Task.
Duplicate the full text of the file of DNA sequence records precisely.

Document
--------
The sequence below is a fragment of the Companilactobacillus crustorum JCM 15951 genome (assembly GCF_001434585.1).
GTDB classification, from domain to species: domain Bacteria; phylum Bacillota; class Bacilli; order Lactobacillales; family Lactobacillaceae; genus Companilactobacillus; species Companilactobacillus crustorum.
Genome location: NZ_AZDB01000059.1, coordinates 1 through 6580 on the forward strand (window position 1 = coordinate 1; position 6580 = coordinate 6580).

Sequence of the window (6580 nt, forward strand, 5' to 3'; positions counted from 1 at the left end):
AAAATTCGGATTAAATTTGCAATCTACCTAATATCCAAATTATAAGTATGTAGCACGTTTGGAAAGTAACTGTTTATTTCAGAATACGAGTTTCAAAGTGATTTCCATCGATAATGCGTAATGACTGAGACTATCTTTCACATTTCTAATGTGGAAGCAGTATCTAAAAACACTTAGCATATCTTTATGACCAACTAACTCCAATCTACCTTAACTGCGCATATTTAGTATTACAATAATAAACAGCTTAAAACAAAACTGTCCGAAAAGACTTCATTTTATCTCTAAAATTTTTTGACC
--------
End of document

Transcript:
The sequence below is a fragment of the Companilactobacillus crustorum JCM 15951 genome (assembly GCF_001434585.1).
GTDB classification, from domain to species: domain Bacteria; phylum Bacillota; class Bacilli; order Lactobacillales; family Lactobacillaceae; genus Companilactobacillus; species Companilactobacillus crustorum.
Genome location: NZ_AZDB01000059.1, coordinates 1 through 6580 on the forward strand (window position 1 = coordinate 1; position 6580 = coordinate 6580).

Sequence of the window (6580 nt, forward strand, 5' to 3'; positions counted from 1 at the left end):
AAAATTCGGATTAAATTTGCAATCTACCTAATATCCAAATTATAAGTATGTAGCACGTTTGGAAAGTAACTGTTTATTTCAGAATACGAGTTTCAAAGTGATTTCCATCGATAATGCGTAATGACTGAGACTATCTTTCACATTTCTAATGTGGAAGCAGTATCTAAAAACACTTAGCATATCTTTATGACCAACTAACTCCAATCTACCTTAACTGCGCATATTTAGTATTACAATAATAAACAGCTTAAAACAAAACTGTCCGAAAAGACTTCATTTTATCTCTAAAATTTTTTGACC